Thursday, June 7, 2007
After consideration, I've decided to write about urban trees, specifically boulevard trees and their unfortunate soil conditions in northern climates (i.e. road salts). After the loss of yet another mature Birch on my block, and while watching our little Ash struggle to keep up with the rest I'm provoked to learn more about planting, maintenance, and the long term health of these very beneficial (and beautiful) members of our community.
It's so sad to watch these enormous trees come down - thinking about how long it will take for their replacements to fill their void -
Although you may never sit in its shade, plant a tree for those who will.
two pdf files:
Tree Planting Guidelines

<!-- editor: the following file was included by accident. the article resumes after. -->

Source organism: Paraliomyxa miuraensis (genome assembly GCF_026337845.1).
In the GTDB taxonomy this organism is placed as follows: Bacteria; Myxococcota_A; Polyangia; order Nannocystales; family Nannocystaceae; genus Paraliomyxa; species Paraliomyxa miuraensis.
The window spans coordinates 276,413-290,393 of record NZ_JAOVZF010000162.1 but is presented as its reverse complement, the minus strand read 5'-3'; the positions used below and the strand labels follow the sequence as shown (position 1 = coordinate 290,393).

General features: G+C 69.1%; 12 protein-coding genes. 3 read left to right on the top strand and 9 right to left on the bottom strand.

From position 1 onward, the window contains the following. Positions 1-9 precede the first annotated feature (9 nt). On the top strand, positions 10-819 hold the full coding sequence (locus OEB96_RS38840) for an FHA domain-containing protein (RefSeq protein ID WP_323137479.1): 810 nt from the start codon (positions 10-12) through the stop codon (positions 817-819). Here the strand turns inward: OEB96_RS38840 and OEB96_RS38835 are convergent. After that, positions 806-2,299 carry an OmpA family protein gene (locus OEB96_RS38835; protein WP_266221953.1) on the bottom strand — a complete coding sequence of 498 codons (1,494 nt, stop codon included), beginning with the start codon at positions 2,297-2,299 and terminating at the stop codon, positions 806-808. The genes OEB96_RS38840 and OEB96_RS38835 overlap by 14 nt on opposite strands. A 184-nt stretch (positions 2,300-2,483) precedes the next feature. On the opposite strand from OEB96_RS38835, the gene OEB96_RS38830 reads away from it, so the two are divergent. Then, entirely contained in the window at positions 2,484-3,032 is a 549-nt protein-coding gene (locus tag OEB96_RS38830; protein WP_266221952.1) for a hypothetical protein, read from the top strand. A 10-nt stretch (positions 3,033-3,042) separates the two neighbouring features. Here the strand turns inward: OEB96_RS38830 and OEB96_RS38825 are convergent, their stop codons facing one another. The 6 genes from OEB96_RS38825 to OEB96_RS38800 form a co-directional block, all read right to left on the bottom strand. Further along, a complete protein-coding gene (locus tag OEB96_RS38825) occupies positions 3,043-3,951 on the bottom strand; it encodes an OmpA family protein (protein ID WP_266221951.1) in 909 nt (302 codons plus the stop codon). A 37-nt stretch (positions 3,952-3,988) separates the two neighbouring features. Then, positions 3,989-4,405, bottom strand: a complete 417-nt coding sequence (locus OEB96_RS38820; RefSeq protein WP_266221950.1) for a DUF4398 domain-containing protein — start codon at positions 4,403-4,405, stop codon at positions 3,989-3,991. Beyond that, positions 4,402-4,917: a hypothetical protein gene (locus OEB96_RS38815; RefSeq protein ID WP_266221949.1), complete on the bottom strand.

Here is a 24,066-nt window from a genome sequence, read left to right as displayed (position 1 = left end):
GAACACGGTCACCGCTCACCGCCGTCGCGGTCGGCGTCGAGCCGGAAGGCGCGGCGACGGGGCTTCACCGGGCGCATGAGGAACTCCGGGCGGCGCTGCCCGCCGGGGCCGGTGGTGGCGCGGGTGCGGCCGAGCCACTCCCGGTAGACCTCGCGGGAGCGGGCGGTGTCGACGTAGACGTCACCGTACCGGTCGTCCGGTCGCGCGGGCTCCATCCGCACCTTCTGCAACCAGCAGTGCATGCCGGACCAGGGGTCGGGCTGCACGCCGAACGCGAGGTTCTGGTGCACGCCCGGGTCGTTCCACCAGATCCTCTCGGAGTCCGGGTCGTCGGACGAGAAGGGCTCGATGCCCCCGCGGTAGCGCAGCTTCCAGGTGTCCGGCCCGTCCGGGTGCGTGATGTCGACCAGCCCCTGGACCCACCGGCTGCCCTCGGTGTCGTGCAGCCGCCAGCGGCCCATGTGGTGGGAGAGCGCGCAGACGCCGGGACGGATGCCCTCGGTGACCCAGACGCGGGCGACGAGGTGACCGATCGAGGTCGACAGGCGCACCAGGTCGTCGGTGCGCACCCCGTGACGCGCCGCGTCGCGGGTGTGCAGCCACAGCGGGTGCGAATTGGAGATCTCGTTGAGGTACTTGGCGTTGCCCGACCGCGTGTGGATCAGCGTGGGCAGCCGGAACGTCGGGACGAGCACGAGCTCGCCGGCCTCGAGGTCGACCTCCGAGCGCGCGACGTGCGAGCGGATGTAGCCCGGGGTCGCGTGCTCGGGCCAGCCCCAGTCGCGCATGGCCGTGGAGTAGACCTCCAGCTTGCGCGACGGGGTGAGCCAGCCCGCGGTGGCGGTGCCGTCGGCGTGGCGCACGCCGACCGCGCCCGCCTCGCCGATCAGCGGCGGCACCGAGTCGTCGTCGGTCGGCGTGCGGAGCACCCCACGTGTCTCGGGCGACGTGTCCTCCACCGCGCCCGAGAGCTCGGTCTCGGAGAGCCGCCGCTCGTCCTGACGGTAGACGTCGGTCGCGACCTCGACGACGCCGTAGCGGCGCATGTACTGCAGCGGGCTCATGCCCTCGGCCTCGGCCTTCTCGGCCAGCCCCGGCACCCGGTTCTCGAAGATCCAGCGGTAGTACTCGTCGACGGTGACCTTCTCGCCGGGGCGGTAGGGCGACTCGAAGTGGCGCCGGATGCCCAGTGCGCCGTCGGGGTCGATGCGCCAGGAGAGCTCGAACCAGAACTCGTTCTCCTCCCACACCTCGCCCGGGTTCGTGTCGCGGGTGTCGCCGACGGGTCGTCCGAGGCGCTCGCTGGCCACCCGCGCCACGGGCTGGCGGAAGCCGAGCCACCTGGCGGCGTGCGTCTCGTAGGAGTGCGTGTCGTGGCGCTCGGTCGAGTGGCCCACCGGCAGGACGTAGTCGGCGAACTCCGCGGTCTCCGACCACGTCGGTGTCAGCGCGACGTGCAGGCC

Canadian Trees eBook Vol. ONE, No. 1, 2004
...and a very helpful resource web page: Canadian Urban Forest Network (resources) (wow, what gardenerd loot!)
and I've ordered a copy of:
Ingram, David. Science and the Garden: The Scientific Basis of Horticultural Practice Blackwell Science Ltd (30 Jul 2002) ISBN 978-0632053087
Sunday, June 3, 2007
I've been too busy to do anthing else so nothing's been done. I have soil - but I am starting to feel a little overwhelmed by the decision of where to dig first. I don't have a lot of time (or energy) these days, so I have to work by strict priority. I'd like to get a few vegetables planted (because I miss being able to nibble in my yard), but I'd also like to get the back area near the fence dug and amended so that I can get something climbing on that lattice (a clematis or two, one honeysuckle, maybe some scarlet runner beans and sweet peas too..).